Sunday, June 15, 2008

Prime Minister of Canada apologizes to First Nations for Residential School System

Yesterday Stephen Harper, the Prime Minister of Canada publicly apologized to the First Nations (Native) Peoples of Canada for the residential school system.
Between the 1600's and 1996 residential school were in place to enforce a policy of 'aggressive naturalization' of Aboriginal Canadians based on the 'inherently superior British system'. The schools were first set up by the French colonials to convert Native Canadians to Christianity then formalized in the 1857 Gradual Civilization Act*. Eventually, the schools were administered by the Catholic and United Churches of Canada and funded by the people of Canada.

Aside, from the moral issues with publicly funding and systematically trying to erase an entire culture the schools where poorly funded, dirty and overcrowded. They were awash in abuse (both physical and sexual), had poor sanitation and high rates of diseases like tuberculosis. Death rates were as high as 69%.
Originally the schools existed to encourage Aboriginals to become English speaking, Christians and farmers. But by 1920 the system had been perverted so badly that children were being forcibly removed from their families (in the above picture parents camp outside the gates of a school in 1885 to visit their children). In the early 20th century Canadian doctors described the horrific rates of death and disease and by the 1950's compulsory attendance was ended. Aboriginal protests in the 1970's resulted in self-governance and eventual closure of the schools. The last one was shut down in 1998.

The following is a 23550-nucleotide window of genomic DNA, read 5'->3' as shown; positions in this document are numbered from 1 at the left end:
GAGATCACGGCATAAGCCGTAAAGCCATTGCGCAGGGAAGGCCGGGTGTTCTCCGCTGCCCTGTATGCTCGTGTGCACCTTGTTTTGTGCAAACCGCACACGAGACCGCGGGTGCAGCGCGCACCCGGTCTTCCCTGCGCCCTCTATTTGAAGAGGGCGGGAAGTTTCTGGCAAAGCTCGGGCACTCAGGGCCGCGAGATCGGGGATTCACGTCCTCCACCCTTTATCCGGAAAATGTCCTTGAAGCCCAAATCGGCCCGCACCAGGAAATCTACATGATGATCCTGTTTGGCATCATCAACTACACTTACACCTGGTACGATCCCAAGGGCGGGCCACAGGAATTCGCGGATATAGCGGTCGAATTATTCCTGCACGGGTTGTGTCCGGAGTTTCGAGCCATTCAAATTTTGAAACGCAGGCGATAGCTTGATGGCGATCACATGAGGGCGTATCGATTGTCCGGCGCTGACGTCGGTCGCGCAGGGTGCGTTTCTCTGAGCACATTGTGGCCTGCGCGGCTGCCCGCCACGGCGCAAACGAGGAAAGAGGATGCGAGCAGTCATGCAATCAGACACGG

The wiki site has a good deal of information on these schools so I'd encourage you to read the full story. All I can say is it's about time that someone from our government publicly apologized.
*The Gradual Civilization Act is another piece of Victorian legislation that deserves mention. It sought to convert Aboriginals into Canadians by having them sign away any rights as a Native in exchange for 50 acres of land. The requirements were; over the age of 21, "able to speak, read and write either English or the French language readily and well, and is sufficiently advanced in the elementary branches of education and is of good moral character and free from debt" and "of sober and industrious habits, free from debt and sufficiently intelligent to be capable of managing his own affairs." Once enfranchised the person and all of their descendants gave up tribal affiliations and any claim to lands.

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